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Light's direction of travel, bending, and speed

  1. Jan 17, 2012 #1
    Light's "direction" of travel, bending, and speed

    Hoping someone can clear up a few questions...

    At any particular instant in time (from anyone's perspective), is light (or a photon, if that helps) thought to have a specific direction of travel while between emission and absorption? I've read many thought experiments where this is implied, but also read that apart from the source and target nothing may be said about the nature of any path(s)...

    If yes to the above; is this direction of travel at c the "tangent" to the path when it is curved by either gravity or within an accelerating frame, or does c also include the lateral (radial) component comprising the curvature?

    If no to the first question; what prevents or distinguishes that the displacement curvature does not act on the light if its orientation direction of travel at that moment is radial to the gravitational source (or normal to the plane of acceleration)?

    If these questions are not clear or not well formed I'll try to answer any thoughts. Basically I'm trying to understand what it means if only light's lateral component is subject to curvature (and it's longitudinal component is not because that would be slowing below c?), and the relation between the two components to ensure observed c during curvature.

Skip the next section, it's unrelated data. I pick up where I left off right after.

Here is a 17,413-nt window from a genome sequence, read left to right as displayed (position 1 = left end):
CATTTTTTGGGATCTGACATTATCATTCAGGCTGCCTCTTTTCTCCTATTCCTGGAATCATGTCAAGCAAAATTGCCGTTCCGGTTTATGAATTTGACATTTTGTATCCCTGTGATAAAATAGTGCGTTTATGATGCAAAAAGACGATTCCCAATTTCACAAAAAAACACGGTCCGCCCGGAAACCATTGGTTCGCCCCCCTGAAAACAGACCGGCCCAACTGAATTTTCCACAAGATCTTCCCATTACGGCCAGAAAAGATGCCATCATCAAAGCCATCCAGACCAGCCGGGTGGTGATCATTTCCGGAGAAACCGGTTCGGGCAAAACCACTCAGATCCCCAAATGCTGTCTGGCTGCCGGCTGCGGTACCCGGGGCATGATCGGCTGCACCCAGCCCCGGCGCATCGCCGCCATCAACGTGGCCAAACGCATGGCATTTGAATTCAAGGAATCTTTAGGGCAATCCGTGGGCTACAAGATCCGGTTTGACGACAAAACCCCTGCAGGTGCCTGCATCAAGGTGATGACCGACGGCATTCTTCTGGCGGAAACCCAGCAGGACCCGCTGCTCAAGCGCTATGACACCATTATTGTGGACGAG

2. jcsd
  3. Jan 17, 2012 #2


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    Re: Light's "direction" of travel, bending, and speed

    I presume you're asking for something in the GR context where light travels along null geodesics which are completely specified by the metric. There is a solution of the EFE that contains only radiation ( the plane symmetric radiation spacetime ) and that has a definate direction. In Brinkmann coordinates the Einstein tensor has only the G00 = μ component where μ is the energy density. Transformed to the usual flat-space t,x,y,z, the Einstein tensor takes the form of the tensor product of a null propagation vector kβ, viz. Gβα = σkβkα.

    This is by no means the full story,because in the common cosmological models the optics is fairly complicated with the curvature causing changes in subtended angles and so on. Maybe someone else can expand on that.

    It's also worth mentioning that one Prof. Moeller in his 1950's book showed that optics in GR can be handled by ascribing to spacetime a refractive index which depends on the curvature and treating it somewhat as a material.
    Last edited: Jan 17, 2012
  4. Jan 17, 2012 #3
    Re: Light's "direction" of travel, bending, and speed

    That's over my head... I can't even tell which way you answered, or if you did!?

    I was thinking more about bending of star light passing the Sun...

    For example, does the tangential speed of the curved light maintain c or does that component slow a little, but then the radial component of the curvature make up for it, so when the "net direction" of travel is composed of both components the observation is c?
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